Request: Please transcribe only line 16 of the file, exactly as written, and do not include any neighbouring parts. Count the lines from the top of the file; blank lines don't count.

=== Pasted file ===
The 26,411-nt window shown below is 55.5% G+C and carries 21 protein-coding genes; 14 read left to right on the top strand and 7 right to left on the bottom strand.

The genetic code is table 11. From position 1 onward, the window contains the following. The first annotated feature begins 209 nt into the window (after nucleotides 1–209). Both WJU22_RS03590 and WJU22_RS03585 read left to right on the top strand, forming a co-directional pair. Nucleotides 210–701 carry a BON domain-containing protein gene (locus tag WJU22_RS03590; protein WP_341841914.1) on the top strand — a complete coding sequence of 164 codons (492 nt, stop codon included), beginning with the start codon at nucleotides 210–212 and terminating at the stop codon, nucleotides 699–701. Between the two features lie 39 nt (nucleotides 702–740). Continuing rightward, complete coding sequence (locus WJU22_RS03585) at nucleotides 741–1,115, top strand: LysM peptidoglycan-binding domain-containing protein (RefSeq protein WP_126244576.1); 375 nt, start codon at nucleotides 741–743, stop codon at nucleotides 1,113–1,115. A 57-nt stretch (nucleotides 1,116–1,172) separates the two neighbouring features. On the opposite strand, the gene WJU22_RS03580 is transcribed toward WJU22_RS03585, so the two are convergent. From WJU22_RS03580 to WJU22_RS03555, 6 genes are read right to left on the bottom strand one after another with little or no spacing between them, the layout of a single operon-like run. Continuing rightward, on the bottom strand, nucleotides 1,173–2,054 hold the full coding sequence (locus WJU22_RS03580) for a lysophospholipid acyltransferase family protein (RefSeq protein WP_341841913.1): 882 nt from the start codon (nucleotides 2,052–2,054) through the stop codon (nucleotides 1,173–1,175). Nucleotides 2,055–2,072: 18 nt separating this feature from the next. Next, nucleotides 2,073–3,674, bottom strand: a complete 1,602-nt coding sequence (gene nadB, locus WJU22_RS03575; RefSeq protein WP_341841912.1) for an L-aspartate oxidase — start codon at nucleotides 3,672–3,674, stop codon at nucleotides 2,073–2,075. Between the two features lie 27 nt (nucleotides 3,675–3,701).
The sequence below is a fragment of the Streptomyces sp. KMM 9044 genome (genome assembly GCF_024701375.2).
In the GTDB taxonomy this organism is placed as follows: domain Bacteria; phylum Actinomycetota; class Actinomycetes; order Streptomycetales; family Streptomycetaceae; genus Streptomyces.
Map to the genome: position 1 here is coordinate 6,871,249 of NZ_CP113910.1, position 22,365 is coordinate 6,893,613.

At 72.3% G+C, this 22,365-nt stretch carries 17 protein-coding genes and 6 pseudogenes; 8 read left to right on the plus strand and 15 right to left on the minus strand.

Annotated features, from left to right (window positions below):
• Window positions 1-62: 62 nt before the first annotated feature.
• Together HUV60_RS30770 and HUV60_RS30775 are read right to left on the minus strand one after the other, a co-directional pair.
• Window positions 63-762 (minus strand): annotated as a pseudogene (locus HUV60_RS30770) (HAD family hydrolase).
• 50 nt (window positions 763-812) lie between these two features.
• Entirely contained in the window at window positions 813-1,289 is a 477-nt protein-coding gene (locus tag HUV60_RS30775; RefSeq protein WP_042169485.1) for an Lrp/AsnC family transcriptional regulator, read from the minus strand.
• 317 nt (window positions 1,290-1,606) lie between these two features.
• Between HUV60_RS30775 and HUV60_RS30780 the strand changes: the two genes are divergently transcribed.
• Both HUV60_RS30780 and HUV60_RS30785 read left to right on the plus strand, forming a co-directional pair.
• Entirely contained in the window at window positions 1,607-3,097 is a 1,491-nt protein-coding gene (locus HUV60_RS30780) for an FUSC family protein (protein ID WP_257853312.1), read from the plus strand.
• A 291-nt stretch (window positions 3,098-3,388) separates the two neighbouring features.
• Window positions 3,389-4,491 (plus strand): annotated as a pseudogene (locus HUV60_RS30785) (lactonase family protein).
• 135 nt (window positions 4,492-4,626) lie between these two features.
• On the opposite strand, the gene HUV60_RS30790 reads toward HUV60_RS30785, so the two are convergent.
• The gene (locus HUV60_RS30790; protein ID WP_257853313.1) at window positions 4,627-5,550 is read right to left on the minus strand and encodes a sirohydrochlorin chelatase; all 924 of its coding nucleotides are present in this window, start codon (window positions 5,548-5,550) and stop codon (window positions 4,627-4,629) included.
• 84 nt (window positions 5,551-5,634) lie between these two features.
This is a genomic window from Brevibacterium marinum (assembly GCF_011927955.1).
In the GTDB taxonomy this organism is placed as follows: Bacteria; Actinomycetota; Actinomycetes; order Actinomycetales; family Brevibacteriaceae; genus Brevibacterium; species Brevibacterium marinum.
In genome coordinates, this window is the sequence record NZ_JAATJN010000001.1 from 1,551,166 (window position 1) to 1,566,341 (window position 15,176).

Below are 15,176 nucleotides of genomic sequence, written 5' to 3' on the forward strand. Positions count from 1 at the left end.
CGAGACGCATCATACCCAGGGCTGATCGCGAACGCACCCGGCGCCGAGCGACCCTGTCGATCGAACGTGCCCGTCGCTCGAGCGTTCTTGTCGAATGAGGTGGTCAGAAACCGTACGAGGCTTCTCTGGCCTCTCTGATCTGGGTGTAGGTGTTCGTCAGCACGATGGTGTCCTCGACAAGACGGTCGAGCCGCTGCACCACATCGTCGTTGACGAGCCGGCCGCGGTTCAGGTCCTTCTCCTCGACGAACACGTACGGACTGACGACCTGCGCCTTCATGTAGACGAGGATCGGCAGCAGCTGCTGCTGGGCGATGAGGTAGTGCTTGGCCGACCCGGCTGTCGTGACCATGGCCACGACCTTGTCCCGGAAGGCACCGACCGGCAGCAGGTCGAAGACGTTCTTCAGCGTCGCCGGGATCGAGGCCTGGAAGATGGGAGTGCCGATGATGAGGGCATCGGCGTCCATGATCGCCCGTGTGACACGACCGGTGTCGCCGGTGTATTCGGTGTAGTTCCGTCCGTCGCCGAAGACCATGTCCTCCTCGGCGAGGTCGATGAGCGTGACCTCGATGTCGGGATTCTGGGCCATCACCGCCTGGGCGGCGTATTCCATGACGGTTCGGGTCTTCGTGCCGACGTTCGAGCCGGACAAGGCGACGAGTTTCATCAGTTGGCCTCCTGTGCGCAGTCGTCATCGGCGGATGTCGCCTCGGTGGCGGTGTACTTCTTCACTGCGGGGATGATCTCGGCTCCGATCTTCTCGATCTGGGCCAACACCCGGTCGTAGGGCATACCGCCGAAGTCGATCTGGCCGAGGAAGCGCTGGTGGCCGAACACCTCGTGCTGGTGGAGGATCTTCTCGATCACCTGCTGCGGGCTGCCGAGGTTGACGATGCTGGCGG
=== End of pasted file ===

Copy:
• Entirely contained in the window at window positions 1,607-3,097 is a 1,491-nt protein-coding gene (locus HUV60_RS30780) for an FUSC family protein (protein ID WP_257853312.1), read from the plus strand.